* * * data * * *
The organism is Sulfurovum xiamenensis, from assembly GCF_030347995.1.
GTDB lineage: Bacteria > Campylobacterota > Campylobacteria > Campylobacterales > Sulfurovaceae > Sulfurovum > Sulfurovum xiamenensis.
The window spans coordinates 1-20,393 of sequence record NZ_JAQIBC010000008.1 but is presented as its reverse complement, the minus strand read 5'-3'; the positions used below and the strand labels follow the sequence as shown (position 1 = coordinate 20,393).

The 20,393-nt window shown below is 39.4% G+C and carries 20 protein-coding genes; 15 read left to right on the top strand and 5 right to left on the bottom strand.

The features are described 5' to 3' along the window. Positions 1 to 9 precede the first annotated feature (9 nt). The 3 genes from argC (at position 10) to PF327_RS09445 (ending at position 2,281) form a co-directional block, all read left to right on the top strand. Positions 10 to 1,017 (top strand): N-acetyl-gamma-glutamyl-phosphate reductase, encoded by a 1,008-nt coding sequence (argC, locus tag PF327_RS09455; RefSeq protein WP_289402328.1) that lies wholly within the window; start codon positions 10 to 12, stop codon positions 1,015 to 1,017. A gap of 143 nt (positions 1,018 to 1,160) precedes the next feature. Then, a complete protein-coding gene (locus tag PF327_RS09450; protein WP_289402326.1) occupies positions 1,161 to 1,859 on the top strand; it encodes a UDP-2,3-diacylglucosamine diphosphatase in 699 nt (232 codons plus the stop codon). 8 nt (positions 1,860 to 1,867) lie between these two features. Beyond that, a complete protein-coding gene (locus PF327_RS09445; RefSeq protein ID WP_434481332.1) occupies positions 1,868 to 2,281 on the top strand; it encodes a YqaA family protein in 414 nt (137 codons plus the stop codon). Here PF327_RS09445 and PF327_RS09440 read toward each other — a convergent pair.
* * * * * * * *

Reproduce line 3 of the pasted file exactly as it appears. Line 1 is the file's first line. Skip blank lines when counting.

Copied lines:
The window spans coordinates 1-20,393 of sequence record NZ_JAQIBC010000008.1 but is presented as its reverse complement, the minus strand read 5'-3'; the positions used below and the strand labels follow the sequence as shown (position 1 = coordinate 20,393).